pass variable in ssh

I'm trying to pass a variable to ssh remote but not works. My code is:

#!/bin/bash set -x conexion="[email protected]" parameter="$1" ssh -T $conexion <<'ENDSSH'  clear echo "$parameter" ENDSSH 

I execute:

./ try 

It says me:

parameter: Undefined variable. 

any help please?


Passing variables (environment variables) over ssh is possible but generally restricted.

You need to tell the client to send them. For instance with OpenSSH, that's with:

ssh -o SendEnv=parameter host cmd...

But you also need the server the accept it (AcceptEnv configuration directive with OpenSSH). Accepting any variable is a big security risk so is generally not done by default, though some ssh deployments allow some variables under some namespace (like LC_* in some OpenSSH deployments).

You also need to export the variable before calling ssh, like:

LC_parameter="$parameter" ssh -o SendEnv=LC_parameter host csh << 'END'
echo $LC_parameter:q

Above, we're passing the content of the $parameter bash shell variable as the LC_parameter environment variable to ssh. ssh sends that over to sshd, which if it accepts it, passes it as an environment variable to the login shell of the user which then passes it to that csh command (which can then expand it).

But as mentioned earlier, that won't work unless the administrator of the host machine has added a AcceptEnv LC_parameter or AcceptEnv LC_* (that one sometimes done by default) to the sshd configuration.

The Undefined variable error message in your example suggests the login shell of the remote user is csh or tcsh. It's better to explicitly invoke the shell to avoid surprises (ssh host csh also means a tty is not requested so you don't need -T). Note the $LC_parameter:q syntax, which is the csh way to pass the content of a variable verbatim, not "$LC_parameter" which doesn't work if the variable contains newline characters.

If using LC_* variables is not an option, then alternatively, you can have the client shell (bash in your case) expand the variable. A naive way would be with

ssh host csh << END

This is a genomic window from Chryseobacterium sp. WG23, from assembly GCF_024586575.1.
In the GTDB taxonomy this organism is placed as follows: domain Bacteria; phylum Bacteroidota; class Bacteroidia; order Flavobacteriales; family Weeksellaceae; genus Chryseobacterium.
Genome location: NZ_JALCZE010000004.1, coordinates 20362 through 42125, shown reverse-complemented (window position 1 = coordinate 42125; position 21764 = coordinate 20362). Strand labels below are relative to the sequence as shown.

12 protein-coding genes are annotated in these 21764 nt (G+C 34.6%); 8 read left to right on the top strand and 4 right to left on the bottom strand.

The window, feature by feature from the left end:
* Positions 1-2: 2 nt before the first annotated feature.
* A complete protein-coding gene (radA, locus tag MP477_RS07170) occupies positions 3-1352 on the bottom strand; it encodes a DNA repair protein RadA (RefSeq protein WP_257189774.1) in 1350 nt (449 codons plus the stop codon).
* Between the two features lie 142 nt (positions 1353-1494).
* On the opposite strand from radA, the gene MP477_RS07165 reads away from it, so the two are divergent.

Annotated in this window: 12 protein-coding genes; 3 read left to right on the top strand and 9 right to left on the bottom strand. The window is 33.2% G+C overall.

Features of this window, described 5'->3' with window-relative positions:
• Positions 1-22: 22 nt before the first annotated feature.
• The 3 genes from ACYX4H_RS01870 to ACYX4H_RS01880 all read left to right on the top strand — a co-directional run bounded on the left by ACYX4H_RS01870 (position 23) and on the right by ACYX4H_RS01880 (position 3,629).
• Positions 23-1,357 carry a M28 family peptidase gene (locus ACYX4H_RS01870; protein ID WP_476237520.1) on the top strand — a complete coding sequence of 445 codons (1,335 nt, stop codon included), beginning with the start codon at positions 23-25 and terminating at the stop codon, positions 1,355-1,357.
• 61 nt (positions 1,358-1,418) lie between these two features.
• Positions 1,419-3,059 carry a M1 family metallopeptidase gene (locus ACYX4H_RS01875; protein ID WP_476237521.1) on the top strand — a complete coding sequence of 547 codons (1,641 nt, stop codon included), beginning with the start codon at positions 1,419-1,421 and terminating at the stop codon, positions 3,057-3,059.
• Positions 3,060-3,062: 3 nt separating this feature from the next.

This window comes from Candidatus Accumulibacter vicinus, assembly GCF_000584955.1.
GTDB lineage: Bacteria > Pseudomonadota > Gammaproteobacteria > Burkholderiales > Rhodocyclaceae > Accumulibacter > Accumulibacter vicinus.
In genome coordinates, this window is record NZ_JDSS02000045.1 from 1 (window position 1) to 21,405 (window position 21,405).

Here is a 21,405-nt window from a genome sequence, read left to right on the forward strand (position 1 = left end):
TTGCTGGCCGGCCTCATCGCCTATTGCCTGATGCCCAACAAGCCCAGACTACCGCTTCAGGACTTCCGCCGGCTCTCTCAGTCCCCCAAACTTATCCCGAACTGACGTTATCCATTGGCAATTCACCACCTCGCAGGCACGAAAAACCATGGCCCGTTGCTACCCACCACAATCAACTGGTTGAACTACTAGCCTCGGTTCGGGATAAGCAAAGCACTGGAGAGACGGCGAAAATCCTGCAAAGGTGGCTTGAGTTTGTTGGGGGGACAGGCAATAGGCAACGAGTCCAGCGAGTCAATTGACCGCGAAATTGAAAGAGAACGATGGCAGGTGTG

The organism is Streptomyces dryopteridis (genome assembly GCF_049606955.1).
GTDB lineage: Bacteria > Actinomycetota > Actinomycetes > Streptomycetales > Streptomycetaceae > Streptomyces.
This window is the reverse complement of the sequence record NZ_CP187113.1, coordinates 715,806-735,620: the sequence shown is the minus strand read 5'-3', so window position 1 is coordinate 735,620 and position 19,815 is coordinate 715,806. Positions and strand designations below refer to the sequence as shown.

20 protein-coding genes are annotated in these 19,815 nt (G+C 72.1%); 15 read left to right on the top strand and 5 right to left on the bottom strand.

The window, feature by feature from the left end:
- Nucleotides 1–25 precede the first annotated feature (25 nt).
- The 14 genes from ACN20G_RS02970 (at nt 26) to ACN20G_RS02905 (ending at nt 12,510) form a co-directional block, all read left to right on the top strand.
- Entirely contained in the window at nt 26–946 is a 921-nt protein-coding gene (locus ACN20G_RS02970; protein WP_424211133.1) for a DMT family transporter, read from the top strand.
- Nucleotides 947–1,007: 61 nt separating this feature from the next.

echo "$variable"

But that would be dangerous as the content of the variable would be interpreted by the remote shell. If $variable contains `reboot` or "; reboot; : " for instance, that would have bad consequences.

So, you'd need first to make sure the variable is properly quoted in the syntax of the remote shell. Here, I would avoid csh where it's hard to do reliably and use sh/bash/ksh instead.

Use a helper function to do the sh quoting:

shquote() {
  awk -v q=\' -v b='\\' '
      for (i=1; i<ARGC; i++) {
        gsub(q, q b q q, ARGV[i])
       printf "%s ", q ARGV[i] q
      print ""
    }' "[email protected]"

And call ssh as:

ssh host sh << END
parameter=$(shquote "$parameter")
echo "\$parameter"

See how we escape the third $ so the expansion of $parameter is done by the remote shell, not the local one.

Removing quotes from ENDSSH on the 4th line should help.

Courtesy: @Archemar in comments to the question.

WARNING As it was stated by @St├ęphaneChazelas in the comment to this answer, this sollution would cause the $parameter variable in the here doc to be expanded by the local shell, which means the content of the variable would be interpreted as shell code by the remote shell, which means it introduces a command injection vulnerability. So generally it's discouraged to do so.

Category: ssh Time: 2016-07-29 Views: 0
Tags: ssh

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